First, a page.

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Cia Soto

Mr. Boyatt

PreAP English / Per 4

17 November 2014

Genetic Engineering

Throughout the years humanity has made astounding scientific breakthroughs around

experimenting in new things. Discoveries, made for better or worse, all have propelled us in our

technology and knowledge of the world around us. Like the times to decide whether or not to take

chances, genetic engineering has brought itself up to be quite a popular debate if it will be the next

breakthrough of enlightenment or a disaster waiting to happen. Like a coin, the results of genetic

engineering can have either outcome, and like a coin toss, which side it will land on is unknown. The

genetic engineering of plants has been carefully contemplated throughout the years as scientists decide

whether to risk this coin toss.

On one side of the coin, genetic engineering is seen to be merely a “more precise version of

traditional plant breeding” (Scott 70). Described as simply “gene splicing or recombinant DNA

technology”, it is implied that genetic engineering is not nearly as dangerous as it’s made out to be (Scott

70). In fact, this engineering technology can lead to several benefits such as farmers being able to “spend

less time on weed management” as the plant would already have been engineered to resist weed-killers or

weeds themselves altogether so that “the weeds… not the crops, die” (Shelton). With advances like so,

crop production would improve greatly. But not only that, but such engineering can also help with

producing healthier crops so they would be safer to consume.

On the flip side of the coin, however, genetically engineering crops can be rather harmful to

surrounding plants and ruin natural diversity. If crops were genetically enhanced to resist diseases, bugs,

weeds and other harmful things, they might result with “the ability to outcompete native species in the

environment and destroy natural biological systems” (Scott 67). Not only could this harm an ecosystem

and its natural ways altogether, but exposure from genetically altered plants also possess a risk of
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introducing “new genes [which] may result in unanticipated changes” (Scott 64). Three of the main safety

concerns for genetic pollution are “ allergens, toxins, and anti-nutrients” (Brackett). Alterations such as

these not only harm other plants, but humans too, when consumed as foods. Genetic pollution also risks

spreading antibiotic resistance against diseases.

However, despite these risks of safety concerns, there are contradicting possibilities that genetic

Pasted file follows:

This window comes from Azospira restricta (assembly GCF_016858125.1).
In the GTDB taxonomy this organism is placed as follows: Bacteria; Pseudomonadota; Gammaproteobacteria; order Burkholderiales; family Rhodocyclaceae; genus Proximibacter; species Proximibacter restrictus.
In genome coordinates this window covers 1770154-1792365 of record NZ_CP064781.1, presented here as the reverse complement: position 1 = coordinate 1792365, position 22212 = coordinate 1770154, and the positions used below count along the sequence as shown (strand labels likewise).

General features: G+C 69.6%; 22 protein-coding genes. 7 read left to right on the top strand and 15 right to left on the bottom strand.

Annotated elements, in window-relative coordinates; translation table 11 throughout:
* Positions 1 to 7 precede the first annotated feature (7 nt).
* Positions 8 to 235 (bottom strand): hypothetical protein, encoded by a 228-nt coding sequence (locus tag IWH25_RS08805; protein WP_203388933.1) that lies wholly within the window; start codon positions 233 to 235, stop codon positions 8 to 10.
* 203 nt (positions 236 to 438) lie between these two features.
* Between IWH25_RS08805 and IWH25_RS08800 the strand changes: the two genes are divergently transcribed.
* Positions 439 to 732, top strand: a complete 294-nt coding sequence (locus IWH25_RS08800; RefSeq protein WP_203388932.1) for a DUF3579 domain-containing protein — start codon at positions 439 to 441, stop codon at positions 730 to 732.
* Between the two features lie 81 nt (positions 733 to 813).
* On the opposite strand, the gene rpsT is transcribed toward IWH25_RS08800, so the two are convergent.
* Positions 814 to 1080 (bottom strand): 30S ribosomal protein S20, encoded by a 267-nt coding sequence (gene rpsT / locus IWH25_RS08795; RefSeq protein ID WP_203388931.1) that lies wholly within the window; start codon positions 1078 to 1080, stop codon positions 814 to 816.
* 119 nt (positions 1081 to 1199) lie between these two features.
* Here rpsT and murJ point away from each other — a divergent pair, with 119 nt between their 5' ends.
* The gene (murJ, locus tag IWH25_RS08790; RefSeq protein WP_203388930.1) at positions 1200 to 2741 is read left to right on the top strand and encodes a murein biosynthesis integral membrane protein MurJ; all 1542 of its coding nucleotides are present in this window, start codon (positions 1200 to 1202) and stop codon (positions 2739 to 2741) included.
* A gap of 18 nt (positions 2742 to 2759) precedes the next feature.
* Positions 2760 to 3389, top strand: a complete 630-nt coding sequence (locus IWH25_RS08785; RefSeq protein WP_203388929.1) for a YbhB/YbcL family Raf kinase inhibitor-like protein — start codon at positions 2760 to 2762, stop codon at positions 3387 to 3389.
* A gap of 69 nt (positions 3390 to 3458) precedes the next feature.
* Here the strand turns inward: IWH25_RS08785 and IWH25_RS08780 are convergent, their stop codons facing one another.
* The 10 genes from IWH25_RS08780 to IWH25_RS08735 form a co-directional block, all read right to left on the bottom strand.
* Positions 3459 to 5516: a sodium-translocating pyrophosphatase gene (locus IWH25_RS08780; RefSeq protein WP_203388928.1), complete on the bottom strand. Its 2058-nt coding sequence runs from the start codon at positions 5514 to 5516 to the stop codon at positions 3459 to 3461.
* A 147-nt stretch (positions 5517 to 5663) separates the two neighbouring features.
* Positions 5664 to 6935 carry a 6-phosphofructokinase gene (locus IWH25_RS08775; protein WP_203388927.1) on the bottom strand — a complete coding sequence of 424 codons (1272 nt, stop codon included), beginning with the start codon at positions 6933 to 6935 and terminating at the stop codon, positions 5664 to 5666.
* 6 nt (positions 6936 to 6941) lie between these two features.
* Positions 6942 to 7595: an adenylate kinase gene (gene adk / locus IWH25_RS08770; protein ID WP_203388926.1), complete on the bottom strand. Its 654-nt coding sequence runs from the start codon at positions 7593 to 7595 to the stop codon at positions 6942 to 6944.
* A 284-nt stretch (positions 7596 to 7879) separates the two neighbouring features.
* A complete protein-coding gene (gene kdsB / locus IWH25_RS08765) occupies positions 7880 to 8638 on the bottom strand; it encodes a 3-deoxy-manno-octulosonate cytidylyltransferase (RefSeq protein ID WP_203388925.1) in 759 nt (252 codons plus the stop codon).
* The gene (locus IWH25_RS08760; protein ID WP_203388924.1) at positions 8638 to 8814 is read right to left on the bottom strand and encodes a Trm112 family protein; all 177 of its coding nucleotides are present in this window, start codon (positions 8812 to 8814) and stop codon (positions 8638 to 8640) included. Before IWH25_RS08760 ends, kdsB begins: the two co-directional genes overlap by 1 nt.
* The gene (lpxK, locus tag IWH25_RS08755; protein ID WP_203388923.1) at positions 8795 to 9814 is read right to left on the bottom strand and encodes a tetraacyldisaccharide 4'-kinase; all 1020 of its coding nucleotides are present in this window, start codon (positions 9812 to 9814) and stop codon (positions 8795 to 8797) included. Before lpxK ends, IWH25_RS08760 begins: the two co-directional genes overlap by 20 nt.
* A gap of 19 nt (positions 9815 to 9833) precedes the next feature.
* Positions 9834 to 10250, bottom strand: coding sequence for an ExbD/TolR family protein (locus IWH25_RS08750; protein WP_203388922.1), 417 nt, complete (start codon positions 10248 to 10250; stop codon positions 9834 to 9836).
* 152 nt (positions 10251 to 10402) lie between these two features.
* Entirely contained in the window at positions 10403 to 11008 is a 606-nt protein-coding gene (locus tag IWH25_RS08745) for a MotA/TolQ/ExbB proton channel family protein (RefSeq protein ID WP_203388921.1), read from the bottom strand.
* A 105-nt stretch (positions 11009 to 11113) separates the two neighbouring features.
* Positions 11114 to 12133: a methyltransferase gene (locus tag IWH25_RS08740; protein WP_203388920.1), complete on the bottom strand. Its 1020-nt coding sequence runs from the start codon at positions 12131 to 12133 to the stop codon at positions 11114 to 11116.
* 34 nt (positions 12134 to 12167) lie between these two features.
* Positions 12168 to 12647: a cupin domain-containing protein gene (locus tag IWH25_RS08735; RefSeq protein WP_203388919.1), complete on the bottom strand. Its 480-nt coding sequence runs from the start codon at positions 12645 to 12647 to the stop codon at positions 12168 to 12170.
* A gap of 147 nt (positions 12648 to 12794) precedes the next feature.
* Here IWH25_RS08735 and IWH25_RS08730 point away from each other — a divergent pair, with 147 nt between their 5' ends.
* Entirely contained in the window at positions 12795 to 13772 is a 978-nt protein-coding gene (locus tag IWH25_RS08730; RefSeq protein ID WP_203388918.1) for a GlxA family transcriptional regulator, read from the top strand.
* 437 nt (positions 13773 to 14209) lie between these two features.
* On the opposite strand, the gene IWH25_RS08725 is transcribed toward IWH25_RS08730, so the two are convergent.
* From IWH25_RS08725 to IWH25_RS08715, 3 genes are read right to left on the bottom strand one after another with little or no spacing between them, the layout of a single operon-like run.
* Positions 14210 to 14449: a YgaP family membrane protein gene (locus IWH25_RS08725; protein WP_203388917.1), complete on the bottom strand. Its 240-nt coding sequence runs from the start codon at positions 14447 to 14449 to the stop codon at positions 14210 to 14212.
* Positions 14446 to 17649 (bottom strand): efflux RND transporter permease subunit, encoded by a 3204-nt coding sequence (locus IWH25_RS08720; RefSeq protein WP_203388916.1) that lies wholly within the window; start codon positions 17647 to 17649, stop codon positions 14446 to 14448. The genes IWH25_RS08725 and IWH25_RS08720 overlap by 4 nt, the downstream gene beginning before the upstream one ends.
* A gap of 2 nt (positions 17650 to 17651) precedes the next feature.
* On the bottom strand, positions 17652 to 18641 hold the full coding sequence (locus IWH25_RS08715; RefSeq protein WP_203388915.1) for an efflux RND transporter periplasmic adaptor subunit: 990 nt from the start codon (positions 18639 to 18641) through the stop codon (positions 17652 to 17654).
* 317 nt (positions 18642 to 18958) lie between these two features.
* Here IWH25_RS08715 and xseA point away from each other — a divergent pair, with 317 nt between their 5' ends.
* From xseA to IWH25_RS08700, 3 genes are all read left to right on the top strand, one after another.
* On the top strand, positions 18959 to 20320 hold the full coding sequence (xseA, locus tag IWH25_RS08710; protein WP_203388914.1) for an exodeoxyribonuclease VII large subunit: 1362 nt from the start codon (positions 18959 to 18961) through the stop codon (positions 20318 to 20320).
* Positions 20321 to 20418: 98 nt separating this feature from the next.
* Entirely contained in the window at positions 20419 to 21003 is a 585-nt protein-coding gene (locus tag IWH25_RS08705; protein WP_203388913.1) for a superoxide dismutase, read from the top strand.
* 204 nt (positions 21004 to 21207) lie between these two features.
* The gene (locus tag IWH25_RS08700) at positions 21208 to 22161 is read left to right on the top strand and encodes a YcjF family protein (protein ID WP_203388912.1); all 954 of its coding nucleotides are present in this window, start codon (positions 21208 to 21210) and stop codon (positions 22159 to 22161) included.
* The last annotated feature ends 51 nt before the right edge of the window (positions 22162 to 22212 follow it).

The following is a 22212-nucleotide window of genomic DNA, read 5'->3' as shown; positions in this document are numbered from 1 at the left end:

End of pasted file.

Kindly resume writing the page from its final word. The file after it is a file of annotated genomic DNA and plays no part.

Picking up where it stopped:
engineering may do just opposite of harm. When it occurs, “...C. Neal Stewart Jr. [argues]... genetic

pollution may sometimes be beneficial…” (Anderson). Let’s say that a species of plants was heavily

suffering from a dreadful disease, and then genes that assist resistance against that disease was acquired

through genetic pollution. The plant species would then be able to regrow and replenish itself as the

disease became less and less of an issue. Also, stated by researchers Prakash and Conko, there is a chance

that “foods [deriving] from genetically modified plants may be even safer…” than ordinarily produced

crops “...due to the precision of the technology and the testing that GE [Genetically Engineered] foods are

subjected to” (Scott 70). Since genetically engineered foods have to go through several tests and

inspections to make sure they are really safe, they are bound to be more secure on safety measures than

foods deriving from traditional farming methods due to their lesser testing; and after multiple tests it has

been reported that “‘nothing dangerous has happened’” as a result of the genetically engineered crops

(Third World Resurgence).

Meanwhile, other studies disregard the previous studies and tests for finding them “misleading”

stating that the “releases of GEOs into ‘test’ and [believing] that ‘nothing dangerous has happened’” were

false and “they have not been true ‘tests’ of safety since in the vast majority of cases they have only been

studies of commercial features” (Third World Resurgence). The release tests had not even been

specifically monitoring the categories of the causes or the safety concerns themselves. And not only that,

but the tests had been handled on short spans of time, when in reality, such tests can take five to even

hundreds of years to achieve accurate results from.

All in all, the mysteries of genetic engineering and all its possibilities leave its mark to this very

day. To take chances with its coin toss can end one way or another, or to not risk anything at all could
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advance or ruin the future in itself. But this advanced technology to tinker with the very building blocks

of life as we know it, will affect us all.

Works Cited Page

Anderson, Clifton E. "Biotech on the Farm: Realizing the Promise." Futurist Vol. 39, No. 51. Sept./Oct. 2005:
38-42. SIRS Issues Researcher. Web. 01 Dec. 2014.
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Barbour, Scott. Genetic engineering. Detroit: Greenhouses Press, 2006. Print.

Brackett, Robert E. "The Regulation of Dietary Supplements: A Review of Consumer Safeguards." HHS
Testimony. 09 Mar. 2006: n.p. SIRS Government Reporter. Web. 10 Nov. 2014.

Shelton, A.M. "The Role of Plant Biotechnology in the World's Food Systems." Economic Perspectives. Sept.
2003: 23-25. SIRS Government Reporter. Web. 17 Nov. 2014.

"The Need to Regulate and Control Genetic Engineering." Third World Resurgence (Penang, Malaysia).
Jan./Feb. 1995: 16-24. SIRS Issues Researcher. Web. 10 Nov. 2014.